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We used to think that artificial intelligence would come for the bean-counters first. It seemed reasonable to assume that AI would transform or even eliminate jobs in sectors such as accountancy and insurance, while work associated with human traits such as creativity would be relatively untouched. But this theory looks flakier by the day. One group of workers who are really beginning to worry about AI are actors and other performance artists.

A survey this year by Equity, the UK union for actors and other performing arts workers, found that 65 per cent of members thought AI posed a threat to employment opportunities in the sector, rising to 93 per cent of audio artists. This wasn’t just an amorphous fear about the future: more than a third of members had seen job listings for work involving AI and almost a fifth had undertaken some of this work.

A range of AI start-ups are developing tools for use in film and audio, from making actors look and sound younger to creating AI voices that can be used for marketing campaigns, consumer assistants or even audiobook narration. Audio is such a popular medium now that companies need lots of it, but human actors are expensive and nowhere near as flexible as an AI voice, which can be made to say anything at the push of a button. These companies typically hire actors to provide hours’ worth of audio which can then be turned into a voice-for-hire.

VocaliD, for example, offers a range of voices such as “Malik” (“warm, soothing, urban”) “Terri” (“educated, optimistic, sophisticated’‘) and “AI Very British Voice” (“trustworthy, warm, calm”.) Sonantic, another AI company which was just acquired by Spotify, creates voices that can laugh, shout or cry. Its voices are often used by video game companies in the production process so they can play around with different scripts.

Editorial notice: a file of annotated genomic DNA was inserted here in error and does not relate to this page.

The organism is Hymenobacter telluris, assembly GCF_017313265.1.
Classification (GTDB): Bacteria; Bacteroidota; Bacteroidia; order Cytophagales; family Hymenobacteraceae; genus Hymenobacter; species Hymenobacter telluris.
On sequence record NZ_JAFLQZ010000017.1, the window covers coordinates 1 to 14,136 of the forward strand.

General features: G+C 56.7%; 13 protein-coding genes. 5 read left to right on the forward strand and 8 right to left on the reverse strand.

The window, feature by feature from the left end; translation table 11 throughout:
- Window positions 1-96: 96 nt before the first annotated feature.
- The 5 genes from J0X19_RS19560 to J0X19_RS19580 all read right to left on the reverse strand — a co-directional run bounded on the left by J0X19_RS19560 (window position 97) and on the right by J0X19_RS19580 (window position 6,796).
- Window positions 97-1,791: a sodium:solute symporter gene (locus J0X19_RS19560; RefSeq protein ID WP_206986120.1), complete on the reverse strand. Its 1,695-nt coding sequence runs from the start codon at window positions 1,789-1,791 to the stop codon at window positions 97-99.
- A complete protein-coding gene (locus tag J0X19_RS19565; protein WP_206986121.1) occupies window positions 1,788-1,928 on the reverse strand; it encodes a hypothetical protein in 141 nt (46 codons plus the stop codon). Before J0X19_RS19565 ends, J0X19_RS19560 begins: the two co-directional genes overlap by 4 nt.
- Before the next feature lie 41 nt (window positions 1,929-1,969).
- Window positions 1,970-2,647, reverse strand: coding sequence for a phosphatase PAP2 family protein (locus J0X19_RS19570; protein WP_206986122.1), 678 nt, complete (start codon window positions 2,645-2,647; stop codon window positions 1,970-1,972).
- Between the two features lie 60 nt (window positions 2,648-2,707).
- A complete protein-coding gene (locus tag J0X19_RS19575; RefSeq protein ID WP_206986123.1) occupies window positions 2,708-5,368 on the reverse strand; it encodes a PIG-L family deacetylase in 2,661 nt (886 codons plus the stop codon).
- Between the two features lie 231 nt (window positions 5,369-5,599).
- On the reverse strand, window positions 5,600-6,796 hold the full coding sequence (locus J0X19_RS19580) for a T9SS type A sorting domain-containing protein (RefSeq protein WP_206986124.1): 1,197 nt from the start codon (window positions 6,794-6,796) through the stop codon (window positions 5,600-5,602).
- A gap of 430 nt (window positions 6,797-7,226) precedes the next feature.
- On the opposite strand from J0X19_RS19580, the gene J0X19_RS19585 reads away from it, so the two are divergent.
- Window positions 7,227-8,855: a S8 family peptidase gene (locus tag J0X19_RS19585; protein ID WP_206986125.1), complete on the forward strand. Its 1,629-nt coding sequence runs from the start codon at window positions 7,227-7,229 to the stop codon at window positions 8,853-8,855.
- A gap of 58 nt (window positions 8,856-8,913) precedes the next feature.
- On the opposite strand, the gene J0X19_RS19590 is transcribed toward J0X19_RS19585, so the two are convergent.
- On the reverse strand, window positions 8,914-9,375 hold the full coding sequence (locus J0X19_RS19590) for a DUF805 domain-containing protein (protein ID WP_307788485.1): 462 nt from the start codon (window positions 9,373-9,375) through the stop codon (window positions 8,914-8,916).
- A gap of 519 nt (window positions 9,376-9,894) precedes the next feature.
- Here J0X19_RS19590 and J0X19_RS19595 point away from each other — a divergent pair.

They’re not as good as humans, but they don’t need to be. Industry experts say no one is going to use AI to narrate the audiobook of a bestselling novel, but there is still a market to be tapped in the vast number of lower-profile books that are published or self-published every year., for example, says it can create an audiobook in 10 minutes with 146 voices to choose from in 43 languages.

Voice actors aren’t just worried about losing work to these synthetic vocalists. They’re also worried about their rights when they help to create AI personas. Both Equity and SAG-AFTRA, its US equivalent, say they are seeing contracts for AI work that give tech companies the right to use an actor’s likeness or voice irrevocably and in perpetuity. Non-disclosure agreements are also common. Young actors, in particular, might be tempted by the upfront fee only to regret the long-term implications.

What kind of implications? Once your voice or face is in the wild and you have no control over it, you might find it associated with something violent when you had your heart set on a career in children’s films. Or you might find your likeness is working for a competitor to a company you now want to join. As Equity explains in its guidance to members doing AI-related work: “If at a later date you are asked to work on an exclusive basis for another client, would the presence of your AI voice and the possibility of it working for competitors be problematic contractually?”

Equity is calling on the UK government to update copyright law to make sure performers have the right to control AI-made “reproductions” of performances. Unions on both sides of the Atlantic are also trying to make agreements with tech companies that give performers royalties when their AI voice or image is used, as well as the right to approve its use in each new scenario. Some companies already do this: Sonantic says it has a profit-share agreement with voice actors, for example.

There are opportunities as well as threats. With decent contract agreements in place, it could be very helpful for actors to have a source of passive income from the AI version of themselves, which is out there diligently doing work which might be boring but still brings in some money. AI also opens up the possibility of more flexible work for people who can’t always be on set, whether because of health or family reasons.

That said, the broader lesson for the world of work is that AI doesn’t have to be “as good as humans” to begin to disrupt things for ordinary workers. In Hollywood, as in the economy as a whole, the superstars will be fine — everyone else will have to stay on their toes.

Sarah O’Connor is a columnist, reporter and associate editor at the Financial Times. She writes a weekly column focused on the world of work, as well as longer reported articles. She joined the FT in 2007 and has covered the US economy from Washington DC, the UK economy from London and the financial crisis from Iceland.

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